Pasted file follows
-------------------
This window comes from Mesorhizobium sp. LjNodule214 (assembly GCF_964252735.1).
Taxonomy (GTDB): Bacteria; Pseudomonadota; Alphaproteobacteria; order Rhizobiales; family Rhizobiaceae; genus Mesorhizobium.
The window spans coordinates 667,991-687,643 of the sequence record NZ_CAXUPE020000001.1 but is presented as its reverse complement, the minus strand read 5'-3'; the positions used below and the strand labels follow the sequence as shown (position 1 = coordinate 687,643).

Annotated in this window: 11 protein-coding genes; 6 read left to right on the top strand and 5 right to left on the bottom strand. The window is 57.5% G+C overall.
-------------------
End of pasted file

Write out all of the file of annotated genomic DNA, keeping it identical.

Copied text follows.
This window comes from Mesorhizobium sp. LjNodule214 (assembly GCF_964252735.1).
Taxonomy (GTDB): Bacteria; Pseudomonadota; Alphaproteobacteria; order Rhizobiales; family Rhizobiaceae; genus Mesorhizobium.
The window spans coordinates 667,991-687,643 of the sequence record NZ_CAXUPE020000001.1 but is presented as its reverse complement, the minus strand read 5'-3'; the positions used below and the strand labels follow the sequence as shown (position 1 = coordinate 687,643).

Annotated in this window: 11 protein-coding genes; 6 read left to right on the top strand and 5 right to left on the bottom strand. The window is 57.5% G+C overall.